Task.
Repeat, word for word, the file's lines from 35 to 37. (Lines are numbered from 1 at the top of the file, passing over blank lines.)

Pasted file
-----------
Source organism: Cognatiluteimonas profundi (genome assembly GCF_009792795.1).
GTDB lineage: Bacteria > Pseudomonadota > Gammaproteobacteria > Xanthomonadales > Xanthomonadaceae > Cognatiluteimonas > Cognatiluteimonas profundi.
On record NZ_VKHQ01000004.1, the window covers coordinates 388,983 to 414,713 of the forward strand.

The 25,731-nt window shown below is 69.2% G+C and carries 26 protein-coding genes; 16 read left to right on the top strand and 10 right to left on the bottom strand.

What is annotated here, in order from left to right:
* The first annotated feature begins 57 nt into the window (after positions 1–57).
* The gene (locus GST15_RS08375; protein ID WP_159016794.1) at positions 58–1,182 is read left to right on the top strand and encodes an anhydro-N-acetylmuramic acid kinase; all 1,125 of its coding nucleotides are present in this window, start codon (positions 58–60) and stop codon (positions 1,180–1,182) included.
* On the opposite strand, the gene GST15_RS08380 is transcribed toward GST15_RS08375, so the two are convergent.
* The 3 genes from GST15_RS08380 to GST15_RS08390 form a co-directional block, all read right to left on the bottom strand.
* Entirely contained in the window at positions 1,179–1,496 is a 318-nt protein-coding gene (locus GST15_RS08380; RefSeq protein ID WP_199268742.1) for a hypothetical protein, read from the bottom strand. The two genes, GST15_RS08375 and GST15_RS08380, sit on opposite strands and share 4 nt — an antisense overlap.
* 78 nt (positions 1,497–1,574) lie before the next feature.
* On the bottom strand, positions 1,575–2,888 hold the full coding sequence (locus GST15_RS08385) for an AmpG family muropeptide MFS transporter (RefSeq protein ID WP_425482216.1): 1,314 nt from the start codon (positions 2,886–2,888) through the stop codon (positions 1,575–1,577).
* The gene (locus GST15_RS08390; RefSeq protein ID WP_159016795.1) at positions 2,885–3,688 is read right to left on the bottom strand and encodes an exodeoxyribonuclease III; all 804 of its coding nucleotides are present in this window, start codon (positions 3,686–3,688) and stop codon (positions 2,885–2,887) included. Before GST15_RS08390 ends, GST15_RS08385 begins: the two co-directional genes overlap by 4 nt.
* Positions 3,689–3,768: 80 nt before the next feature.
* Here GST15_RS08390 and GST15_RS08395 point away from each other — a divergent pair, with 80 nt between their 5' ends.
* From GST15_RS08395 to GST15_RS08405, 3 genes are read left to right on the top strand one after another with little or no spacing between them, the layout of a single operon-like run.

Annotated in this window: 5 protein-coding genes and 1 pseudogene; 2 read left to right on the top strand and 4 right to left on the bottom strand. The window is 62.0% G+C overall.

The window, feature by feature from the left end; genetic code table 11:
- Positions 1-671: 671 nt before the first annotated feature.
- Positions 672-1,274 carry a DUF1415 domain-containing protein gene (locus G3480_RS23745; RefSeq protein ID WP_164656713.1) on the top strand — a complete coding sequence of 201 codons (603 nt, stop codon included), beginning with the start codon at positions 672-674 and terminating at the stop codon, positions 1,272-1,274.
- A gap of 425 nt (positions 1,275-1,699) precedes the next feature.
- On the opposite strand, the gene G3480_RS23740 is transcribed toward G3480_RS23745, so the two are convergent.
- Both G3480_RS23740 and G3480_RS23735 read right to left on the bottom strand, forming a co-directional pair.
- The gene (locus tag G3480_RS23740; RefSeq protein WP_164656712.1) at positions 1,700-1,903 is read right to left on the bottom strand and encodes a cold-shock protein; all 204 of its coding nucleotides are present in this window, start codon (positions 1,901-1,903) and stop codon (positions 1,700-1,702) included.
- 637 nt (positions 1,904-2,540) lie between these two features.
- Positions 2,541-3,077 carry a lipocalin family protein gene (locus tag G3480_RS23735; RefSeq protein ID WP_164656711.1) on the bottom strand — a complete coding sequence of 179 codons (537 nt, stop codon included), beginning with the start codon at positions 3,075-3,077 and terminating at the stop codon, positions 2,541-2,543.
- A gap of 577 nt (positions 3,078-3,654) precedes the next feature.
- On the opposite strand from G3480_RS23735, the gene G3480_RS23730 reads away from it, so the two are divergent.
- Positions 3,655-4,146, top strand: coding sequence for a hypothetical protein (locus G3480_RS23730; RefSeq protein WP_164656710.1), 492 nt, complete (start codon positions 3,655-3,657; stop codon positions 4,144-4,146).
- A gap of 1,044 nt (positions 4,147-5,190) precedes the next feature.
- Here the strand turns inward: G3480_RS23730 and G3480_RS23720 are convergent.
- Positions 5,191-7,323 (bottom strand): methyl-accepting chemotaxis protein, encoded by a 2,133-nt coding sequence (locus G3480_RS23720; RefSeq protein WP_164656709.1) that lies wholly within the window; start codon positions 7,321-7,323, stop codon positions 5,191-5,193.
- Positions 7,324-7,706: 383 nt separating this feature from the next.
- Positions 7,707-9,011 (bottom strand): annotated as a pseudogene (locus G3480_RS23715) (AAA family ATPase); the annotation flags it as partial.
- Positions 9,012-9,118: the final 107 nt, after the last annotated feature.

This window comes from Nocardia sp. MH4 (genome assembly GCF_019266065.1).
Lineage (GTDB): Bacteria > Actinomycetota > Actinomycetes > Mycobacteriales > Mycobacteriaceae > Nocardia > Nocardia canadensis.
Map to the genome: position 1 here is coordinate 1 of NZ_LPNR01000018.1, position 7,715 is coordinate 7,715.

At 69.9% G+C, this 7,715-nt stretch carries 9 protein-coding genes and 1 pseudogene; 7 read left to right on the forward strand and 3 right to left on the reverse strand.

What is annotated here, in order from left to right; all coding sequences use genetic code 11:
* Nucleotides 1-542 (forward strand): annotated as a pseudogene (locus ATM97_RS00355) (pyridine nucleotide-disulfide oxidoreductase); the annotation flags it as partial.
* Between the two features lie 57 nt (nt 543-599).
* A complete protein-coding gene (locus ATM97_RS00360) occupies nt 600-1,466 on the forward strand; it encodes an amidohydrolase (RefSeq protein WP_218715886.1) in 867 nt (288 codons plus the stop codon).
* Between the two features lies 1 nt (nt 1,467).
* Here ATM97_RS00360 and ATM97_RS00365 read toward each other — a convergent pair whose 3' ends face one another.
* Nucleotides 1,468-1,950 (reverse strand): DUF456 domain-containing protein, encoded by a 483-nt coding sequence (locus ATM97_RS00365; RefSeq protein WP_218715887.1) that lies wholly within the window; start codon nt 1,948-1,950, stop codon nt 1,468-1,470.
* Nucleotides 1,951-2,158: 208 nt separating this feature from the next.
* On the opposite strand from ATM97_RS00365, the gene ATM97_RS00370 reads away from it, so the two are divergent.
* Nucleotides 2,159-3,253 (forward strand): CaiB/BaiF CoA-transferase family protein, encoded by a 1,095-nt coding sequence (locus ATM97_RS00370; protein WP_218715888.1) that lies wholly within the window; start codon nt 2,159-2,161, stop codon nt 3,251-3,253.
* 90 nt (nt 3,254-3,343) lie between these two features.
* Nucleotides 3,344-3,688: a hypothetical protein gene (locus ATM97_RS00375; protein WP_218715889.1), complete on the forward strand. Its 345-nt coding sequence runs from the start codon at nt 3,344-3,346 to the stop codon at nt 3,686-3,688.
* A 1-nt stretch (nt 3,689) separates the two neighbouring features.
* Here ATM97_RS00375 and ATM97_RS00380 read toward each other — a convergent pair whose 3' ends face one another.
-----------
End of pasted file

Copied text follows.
- Positions 9,012-9,118: the final 107 nt, after the last annotated feature.

This window comes from Nocardia sp. MH4 (genome assembly GCF_019266065.1).
Lineage (GTDB): Bacteria > Actinomycetota > Actinomycetes > Mycobacteriales > Mycobacteriaceae > Nocardia > Nocardia canadensis.